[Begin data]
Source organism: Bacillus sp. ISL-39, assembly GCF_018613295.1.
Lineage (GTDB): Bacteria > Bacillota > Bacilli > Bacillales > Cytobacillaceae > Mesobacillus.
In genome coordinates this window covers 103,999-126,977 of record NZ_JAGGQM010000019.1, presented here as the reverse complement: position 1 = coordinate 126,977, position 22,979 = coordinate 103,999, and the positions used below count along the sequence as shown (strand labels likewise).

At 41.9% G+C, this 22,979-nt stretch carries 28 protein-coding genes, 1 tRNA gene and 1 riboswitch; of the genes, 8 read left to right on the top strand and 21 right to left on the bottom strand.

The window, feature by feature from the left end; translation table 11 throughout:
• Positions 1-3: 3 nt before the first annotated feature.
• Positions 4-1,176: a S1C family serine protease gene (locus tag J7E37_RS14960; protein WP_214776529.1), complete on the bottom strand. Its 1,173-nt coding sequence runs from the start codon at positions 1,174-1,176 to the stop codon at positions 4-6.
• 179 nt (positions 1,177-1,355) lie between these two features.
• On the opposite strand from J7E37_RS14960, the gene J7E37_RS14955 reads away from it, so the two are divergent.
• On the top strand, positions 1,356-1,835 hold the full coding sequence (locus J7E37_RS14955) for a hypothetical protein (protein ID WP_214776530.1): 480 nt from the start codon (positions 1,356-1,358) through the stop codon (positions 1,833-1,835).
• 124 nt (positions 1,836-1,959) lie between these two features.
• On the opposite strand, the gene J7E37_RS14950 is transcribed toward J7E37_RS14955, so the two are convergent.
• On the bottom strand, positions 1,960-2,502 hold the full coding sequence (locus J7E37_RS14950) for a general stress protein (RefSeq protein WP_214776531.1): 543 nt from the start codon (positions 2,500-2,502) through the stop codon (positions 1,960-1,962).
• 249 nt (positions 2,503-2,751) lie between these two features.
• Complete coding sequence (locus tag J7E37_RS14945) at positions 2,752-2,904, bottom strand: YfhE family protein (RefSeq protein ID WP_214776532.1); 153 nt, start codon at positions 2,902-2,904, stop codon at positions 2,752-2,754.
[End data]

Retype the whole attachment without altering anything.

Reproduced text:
Source organism: Bacillus sp. ISL-39, assembly GCF_018613295.1.
Lineage (GTDB): Bacteria > Bacillota > Bacilli > Bacillales > Cytobacillaceae > Mesobacillus.
In genome coordinates this window covers 103,999-126,977 of record NZ_JAGGQM010000019.1, presented here as the reverse complement: position 1 = coordinate 126,977, position 22,979 = coordinate 103,999, and the positions used below count along the sequence as shown (strand labels likewise).

At 41.9% G+C, this 22,979-nt stretch carries 28 protein-coding genes, 1 tRNA gene and 1 riboswitch; of the genes, 8 read left to right on the top strand and 21 right to left on the bottom strand.

The window, feature by feature from the left end; translation table 11 throughout:
• Positions 1-3: 3 nt before the first annotated feature.
• Positions 4-1,176: a S1C family serine protease gene (locus tag J7E37_RS14960; protein WP_214776529.1), complete on the bottom strand. Its 1,173-nt coding sequence runs from the start codon at positions 1,174-1,176 to the stop codon at positions 4-6.
• 179 nt (positions 1,177-1,355) lie between these two features.
• On the opposite strand from J7E37_RS14960, the gene J7E37_RS14955 reads away from it, so the two are divergent.
• On the top strand, positions 1,356-1,835 hold the full coding sequence (locus J7E37_RS14955) for a hypothetical protein (protein ID WP_214776530.1): 480 nt from the start codon (positions 1,356-1,358) through the stop codon (positions 1,833-1,835).
• 124 nt (positions 1,836-1,959) lie between these two features.
• On the opposite strand, the gene J7E37_RS14950 is transcribed toward J7E37_RS14955, so the two are convergent.
• On the bottom strand, positions 1,960-2,502 hold the full coding sequence (locus J7E37_RS14950) for a general stress protein (RefSeq protein WP_214776531.1): 543 nt from the start codon (positions 2,500-2,502) through the stop codon (positions 1,960-1,962).
• 249 nt (positions 2,503-2,751) lie between these two features.
• Complete coding sequence (locus tag J7E37_RS14945) at positions 2,752-2,904, bottom strand: YfhE family protein (RefSeq protein ID WP_214776532.1); 153 nt, start codon at positions 2,902-2,904, stop codon at positions 2,752-2,754.